The oddly shaped rough diamond was cut in New York, where a team of 10 diamond-cutting specialists pooled their talents to map, plot, cleave, laser-cut and polish the gem into a stunning 163.41 carat emerald-cut stone.

The gem earned a D-flawless, Type IIa grade from the Gemological Institute of America. Type IIa diamonds are the purest of all diamonds because they are composed solely of carbon with virtually no trace elements in the crystal lattice. The 404.20-carat rough is the largest gem-quality rough diamond ever discovered in Angola.

“Over our 251-year history, Christie’s has had the privilege of handling the world’s rarest and most historic diamonds," noted Rahul Kadakia, International Head of Christie’s Jewels. "The sensational 163.41-carat perfect diamond suspended from an elegant emerald and diamond necklace propels de Grisogono into a class of their own.”

Credits: Images courtesy of Christie’s.

Tuesday, November 14, 2017

The Knot Reports a Resurgence in Time-Honored Traditions, Such as Getting Down on Bended Knee

Time-honored marriage proposal traditions are back in vogue, according to The Knot's "2017 Jewelry & Engagement Study." When it comes to getting down on bended knee, using the phrase "Will you marry me" and asking her parents for permission, everything old is new again.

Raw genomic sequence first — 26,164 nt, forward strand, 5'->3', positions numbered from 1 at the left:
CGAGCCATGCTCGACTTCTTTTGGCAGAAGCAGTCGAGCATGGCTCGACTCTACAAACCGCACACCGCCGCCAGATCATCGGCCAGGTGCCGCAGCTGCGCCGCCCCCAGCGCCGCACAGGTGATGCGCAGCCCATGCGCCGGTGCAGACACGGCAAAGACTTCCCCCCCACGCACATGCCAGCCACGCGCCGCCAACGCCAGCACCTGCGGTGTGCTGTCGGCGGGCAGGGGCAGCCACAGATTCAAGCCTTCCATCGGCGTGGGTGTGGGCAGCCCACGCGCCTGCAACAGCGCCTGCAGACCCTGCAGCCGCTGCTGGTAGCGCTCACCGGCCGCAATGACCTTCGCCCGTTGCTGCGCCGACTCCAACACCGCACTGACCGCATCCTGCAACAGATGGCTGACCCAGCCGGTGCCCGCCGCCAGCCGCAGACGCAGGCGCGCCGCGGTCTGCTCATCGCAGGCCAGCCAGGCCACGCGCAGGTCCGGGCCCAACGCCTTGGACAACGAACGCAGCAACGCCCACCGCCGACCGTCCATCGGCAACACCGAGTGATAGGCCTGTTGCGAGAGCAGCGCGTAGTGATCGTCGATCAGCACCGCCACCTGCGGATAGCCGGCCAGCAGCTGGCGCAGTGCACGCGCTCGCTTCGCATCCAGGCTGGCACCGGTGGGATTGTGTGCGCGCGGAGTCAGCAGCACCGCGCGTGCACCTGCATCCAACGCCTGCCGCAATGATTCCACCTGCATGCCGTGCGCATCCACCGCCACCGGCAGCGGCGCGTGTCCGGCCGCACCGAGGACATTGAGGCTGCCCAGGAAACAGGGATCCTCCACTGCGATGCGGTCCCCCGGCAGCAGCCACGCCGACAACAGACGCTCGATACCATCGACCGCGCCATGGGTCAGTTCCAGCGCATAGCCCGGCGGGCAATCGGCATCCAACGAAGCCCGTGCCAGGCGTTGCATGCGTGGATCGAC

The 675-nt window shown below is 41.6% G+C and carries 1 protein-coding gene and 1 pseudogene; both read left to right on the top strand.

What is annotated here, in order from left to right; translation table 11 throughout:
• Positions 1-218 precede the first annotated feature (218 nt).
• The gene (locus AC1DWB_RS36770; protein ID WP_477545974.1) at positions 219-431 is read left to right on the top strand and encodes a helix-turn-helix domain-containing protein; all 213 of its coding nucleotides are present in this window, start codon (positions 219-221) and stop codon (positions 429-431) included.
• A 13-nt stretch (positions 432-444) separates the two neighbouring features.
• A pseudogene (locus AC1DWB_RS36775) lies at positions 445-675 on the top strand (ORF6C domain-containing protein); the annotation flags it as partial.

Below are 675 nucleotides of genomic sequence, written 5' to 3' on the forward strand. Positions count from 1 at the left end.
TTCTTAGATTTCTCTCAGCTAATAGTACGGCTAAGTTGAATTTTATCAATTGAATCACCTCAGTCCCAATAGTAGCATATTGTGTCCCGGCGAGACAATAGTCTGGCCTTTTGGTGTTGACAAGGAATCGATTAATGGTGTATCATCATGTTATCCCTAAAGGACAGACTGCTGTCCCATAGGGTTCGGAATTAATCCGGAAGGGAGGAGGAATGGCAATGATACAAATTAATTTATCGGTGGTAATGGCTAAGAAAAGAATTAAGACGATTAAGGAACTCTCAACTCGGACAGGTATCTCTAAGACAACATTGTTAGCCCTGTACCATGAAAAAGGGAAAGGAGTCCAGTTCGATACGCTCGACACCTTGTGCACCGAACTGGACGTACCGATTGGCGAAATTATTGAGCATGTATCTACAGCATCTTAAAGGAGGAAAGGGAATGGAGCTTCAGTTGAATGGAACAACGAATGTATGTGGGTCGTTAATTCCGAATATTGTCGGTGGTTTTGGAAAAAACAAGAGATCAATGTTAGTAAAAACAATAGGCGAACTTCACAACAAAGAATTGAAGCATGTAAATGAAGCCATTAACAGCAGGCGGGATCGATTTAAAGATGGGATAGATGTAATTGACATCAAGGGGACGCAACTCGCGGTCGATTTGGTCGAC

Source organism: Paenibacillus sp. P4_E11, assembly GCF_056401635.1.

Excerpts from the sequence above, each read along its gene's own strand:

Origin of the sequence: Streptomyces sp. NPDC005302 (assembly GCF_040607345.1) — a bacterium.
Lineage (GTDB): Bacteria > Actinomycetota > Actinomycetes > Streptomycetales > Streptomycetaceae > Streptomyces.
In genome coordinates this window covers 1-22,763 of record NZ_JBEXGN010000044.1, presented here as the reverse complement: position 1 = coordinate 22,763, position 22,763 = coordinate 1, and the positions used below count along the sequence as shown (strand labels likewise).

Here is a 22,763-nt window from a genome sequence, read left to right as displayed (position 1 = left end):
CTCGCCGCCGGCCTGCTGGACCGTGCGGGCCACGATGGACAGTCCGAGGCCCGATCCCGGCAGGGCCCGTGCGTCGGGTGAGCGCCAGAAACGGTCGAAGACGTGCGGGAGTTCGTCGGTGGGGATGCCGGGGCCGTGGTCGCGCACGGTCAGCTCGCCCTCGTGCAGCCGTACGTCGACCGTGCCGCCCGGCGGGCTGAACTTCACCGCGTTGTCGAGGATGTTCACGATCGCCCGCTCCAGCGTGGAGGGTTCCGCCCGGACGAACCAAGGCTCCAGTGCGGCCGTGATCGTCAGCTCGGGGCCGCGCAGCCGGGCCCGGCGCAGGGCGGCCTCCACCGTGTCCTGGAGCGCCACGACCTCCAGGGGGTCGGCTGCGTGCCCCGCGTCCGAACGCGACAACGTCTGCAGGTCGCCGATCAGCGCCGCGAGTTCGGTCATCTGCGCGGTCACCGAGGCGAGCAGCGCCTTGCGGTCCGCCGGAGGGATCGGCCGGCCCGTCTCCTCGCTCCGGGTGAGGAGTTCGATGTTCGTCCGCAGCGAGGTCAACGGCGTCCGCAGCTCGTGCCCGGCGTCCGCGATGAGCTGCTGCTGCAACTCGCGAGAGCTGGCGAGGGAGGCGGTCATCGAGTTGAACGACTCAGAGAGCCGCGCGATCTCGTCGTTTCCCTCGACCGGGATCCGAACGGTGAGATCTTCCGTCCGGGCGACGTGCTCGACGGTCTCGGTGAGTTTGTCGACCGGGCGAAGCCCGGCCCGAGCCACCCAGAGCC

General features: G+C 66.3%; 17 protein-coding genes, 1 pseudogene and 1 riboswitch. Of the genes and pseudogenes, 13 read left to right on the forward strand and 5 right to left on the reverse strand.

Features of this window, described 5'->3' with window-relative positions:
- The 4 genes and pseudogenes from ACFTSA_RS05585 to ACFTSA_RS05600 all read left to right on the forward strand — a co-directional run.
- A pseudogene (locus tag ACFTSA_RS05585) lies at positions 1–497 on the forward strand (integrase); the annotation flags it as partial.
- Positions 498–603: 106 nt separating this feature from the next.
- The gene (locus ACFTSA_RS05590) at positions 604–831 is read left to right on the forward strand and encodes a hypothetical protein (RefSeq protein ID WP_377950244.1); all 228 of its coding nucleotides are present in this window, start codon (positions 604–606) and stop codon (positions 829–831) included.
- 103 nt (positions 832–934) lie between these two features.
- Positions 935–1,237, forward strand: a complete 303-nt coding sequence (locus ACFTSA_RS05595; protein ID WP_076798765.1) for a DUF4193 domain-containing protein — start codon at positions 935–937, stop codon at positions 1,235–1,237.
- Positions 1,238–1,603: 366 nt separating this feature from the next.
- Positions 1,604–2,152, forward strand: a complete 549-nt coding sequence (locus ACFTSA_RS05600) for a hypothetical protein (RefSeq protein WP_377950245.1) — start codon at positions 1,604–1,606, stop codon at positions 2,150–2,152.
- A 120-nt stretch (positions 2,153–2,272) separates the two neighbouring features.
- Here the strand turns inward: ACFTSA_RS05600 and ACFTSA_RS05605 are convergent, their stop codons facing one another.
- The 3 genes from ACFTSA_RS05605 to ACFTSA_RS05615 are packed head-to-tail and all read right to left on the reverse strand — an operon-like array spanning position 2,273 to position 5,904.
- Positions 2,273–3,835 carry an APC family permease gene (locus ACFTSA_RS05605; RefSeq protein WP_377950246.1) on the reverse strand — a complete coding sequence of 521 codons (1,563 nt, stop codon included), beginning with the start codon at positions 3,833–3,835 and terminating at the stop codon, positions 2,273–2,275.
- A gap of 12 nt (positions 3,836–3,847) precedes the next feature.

For instance, exactly 87% of future grooms told The Knot that they proposed on bended knee. That number is up 10 percentage points since 2011. About 9 in 10 grooms claimed they popped the question with engagement ring in hand (up from 85% in 2011) and 91% actually asked for their future spouse's hand by using the phrase "Will you marry me?" (That's up from 86% in 2011). More than three in four (78%) asked their partner's family for permission before proposing.

Forty percent of grooms noted that their marriage proposal was "meticulously planned, down to the last detail" — a process that took, on average, 4.4 months. Meanwhile, a declining number of brides report being surprised (35%) by the proposal.

"We're seeing proposers put more time, thought and effort into creating the perfect proposal, as well as an engagement ring they know their partner will love," said Kristen Maxwell Cooper, editor in chief of The Knot.